Doña Esthela. You utter the name of this place or mention it in a hushed conversation and people respond as if you had referenced some kind of religious guru. How to find her? Like with any guru, you look for the signs. Nondescript little emblems pointing out the way to you.
Here you tend to follow dirt roads into what feels like nowhere. Sometimes there are signs. Sometimes there is a long stretch of rough dirt gouged into the semblance of a road and acres of desert chaparral, interrupted now and then by a rancho or a lot under construction. These country roads are bereft of traffic lights and asphalt. No fire hydrants stand vigilant on corners. Dirt, scrub brush, and the occasional vineyard inhabit the land. Maybe a horse, some dogs (more than occasional) and goats interrupt the feeling of isolation. It is in this void, when the doubt is setting in and you really start to feel the heat of the sun and the hunger churning your belly, just then another sign comes.
La Cocina de Doña Esthela, sprawled at the intersection of two unnamed roads, looks nothing like a restaurant. Three house-like structures occupy the rutted land, and the hand-painted letters on the side of the west-most building gives the only indication a business may exist here. It is early on a Friday morning and the fire in the outdoor oven it still hurling smoke out of its top vent as fire spirals out of its mouth.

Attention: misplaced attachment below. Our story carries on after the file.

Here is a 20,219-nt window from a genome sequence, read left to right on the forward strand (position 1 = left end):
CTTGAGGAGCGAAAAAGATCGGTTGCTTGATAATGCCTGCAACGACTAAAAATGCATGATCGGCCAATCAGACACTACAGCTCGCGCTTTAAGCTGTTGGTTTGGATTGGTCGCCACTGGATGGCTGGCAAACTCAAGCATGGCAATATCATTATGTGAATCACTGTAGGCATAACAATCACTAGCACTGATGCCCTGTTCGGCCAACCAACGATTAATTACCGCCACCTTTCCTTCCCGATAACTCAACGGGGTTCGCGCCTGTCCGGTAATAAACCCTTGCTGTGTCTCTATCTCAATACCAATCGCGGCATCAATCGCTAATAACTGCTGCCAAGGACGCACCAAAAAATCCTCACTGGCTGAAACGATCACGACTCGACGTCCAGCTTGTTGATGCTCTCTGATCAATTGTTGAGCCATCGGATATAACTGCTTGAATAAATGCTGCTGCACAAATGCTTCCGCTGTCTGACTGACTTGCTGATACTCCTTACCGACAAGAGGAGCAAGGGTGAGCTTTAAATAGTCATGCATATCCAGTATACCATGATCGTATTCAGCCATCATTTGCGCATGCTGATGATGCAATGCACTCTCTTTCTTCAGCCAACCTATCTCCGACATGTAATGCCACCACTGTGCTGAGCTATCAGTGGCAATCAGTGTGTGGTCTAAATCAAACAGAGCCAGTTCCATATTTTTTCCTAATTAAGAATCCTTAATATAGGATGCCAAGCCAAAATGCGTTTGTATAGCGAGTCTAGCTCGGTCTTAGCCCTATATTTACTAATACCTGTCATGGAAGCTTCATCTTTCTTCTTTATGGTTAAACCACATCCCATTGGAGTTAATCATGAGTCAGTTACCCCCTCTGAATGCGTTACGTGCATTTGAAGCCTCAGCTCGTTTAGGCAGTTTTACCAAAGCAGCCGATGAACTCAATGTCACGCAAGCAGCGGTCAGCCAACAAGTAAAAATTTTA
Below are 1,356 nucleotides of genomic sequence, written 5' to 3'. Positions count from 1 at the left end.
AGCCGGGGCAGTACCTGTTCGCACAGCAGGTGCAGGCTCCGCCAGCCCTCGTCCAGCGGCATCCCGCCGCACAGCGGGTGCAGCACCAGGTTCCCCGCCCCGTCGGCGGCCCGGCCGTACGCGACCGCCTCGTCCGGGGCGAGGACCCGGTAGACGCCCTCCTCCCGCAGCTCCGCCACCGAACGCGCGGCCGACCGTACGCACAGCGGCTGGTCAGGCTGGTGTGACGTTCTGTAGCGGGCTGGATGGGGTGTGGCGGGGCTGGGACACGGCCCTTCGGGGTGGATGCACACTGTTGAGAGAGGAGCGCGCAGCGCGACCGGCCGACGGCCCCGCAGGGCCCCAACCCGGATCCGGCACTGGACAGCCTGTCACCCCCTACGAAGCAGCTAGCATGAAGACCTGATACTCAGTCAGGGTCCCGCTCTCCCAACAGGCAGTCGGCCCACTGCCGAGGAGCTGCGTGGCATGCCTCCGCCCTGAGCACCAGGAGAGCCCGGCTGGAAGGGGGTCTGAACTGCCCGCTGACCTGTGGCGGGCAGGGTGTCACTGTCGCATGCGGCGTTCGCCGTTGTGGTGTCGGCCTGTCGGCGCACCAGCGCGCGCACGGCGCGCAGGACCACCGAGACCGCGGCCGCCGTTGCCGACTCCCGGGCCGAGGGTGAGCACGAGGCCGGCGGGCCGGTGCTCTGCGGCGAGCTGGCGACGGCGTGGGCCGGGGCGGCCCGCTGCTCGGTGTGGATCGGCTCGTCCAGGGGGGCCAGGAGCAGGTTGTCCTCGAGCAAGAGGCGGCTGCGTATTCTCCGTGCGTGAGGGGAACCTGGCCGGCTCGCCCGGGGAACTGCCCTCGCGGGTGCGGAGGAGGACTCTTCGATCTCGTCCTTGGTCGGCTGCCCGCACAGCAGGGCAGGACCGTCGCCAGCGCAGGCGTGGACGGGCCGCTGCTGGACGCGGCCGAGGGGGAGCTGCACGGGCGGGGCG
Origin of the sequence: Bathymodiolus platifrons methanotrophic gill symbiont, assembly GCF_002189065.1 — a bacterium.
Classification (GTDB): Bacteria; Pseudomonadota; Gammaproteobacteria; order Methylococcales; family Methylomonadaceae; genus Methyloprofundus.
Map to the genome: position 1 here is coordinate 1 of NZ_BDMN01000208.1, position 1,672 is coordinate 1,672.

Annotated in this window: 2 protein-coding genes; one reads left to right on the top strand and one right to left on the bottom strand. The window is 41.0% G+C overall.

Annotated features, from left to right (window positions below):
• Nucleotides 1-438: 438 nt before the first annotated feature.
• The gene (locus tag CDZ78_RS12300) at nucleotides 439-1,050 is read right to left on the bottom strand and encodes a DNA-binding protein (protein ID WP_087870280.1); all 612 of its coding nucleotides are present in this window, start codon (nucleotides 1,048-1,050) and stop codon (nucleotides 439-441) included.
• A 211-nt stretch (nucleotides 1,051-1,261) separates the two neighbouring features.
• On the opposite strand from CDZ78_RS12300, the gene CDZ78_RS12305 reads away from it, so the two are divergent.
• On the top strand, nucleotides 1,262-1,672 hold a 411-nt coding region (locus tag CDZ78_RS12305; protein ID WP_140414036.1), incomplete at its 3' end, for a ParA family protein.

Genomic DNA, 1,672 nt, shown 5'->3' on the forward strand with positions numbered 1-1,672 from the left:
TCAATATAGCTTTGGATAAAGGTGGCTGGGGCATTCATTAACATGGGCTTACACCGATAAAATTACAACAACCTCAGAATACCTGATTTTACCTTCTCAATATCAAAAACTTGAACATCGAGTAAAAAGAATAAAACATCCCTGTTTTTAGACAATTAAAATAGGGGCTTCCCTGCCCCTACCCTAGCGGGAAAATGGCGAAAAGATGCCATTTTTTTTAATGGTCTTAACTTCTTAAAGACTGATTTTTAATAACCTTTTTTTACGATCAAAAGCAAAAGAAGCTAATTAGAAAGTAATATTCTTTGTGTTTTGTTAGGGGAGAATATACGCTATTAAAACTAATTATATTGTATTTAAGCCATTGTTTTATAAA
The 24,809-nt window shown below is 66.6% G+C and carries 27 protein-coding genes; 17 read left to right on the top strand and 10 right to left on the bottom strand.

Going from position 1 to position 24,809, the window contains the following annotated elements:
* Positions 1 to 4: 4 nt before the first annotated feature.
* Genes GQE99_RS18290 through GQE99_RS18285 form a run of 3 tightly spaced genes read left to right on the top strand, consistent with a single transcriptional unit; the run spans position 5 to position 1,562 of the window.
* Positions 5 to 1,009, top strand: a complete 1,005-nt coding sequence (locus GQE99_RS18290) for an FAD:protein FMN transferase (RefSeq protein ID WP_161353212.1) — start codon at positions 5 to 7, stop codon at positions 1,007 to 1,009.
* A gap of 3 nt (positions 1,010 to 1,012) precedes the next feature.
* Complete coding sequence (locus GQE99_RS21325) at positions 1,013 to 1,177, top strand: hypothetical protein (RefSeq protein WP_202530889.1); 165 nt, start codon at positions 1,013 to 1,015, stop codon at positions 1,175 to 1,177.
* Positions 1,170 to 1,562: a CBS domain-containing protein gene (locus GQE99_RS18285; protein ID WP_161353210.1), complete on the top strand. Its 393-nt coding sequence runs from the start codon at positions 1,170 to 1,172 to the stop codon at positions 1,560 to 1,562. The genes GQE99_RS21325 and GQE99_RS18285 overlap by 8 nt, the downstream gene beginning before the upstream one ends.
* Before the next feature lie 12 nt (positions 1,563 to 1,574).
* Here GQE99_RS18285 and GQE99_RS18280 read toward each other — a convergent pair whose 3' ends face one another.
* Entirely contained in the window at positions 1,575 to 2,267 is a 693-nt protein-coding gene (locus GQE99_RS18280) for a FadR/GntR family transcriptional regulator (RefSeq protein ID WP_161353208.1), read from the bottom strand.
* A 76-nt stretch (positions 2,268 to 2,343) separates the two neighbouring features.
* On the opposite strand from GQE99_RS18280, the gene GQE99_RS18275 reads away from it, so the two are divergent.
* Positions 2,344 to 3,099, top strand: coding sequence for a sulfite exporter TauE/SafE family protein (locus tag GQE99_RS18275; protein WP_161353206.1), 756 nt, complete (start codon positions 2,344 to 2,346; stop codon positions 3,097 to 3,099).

Aside from the delivery trucks (pickup trucks mind you, and one modest little flatbed) and the workers, we are the first one’s here. Instead of going into the restaurant (perhaps, one may postulate, as a normal person would do), we walk towards the fire like two bewitched people. La Doña is rushing past us, urging us to do as we please as she disappears. Then we are alone in this place of fire under a giant awning decorated with the skulls of sheep, among other things.
We spend time listening to the insistent whispers of the fire, but soon the animals call louder to us. Horses flick their tails. Pigs squeal, both angrily and happily. A lone goose waddles around, its neck stretched long and it glares at everything. Then there are the chickens and goats and sheep and inattentive cows absently chewing. We watch them all from the fence, feeling our bellies and a sense of calm from the simplicity before us.
The horses come to the fence to inspect us. One stays watchful behind the other, whose nose finds its way to our hands. We stroke the rough dusty hair, the strength of the creature vibrant under our touch. This as cow bells jangle and the rooster sings. He belts out for no other reason than he is programmed to, the need built into his DNA, as relentless as the need to eat.
….which we’ll get to later.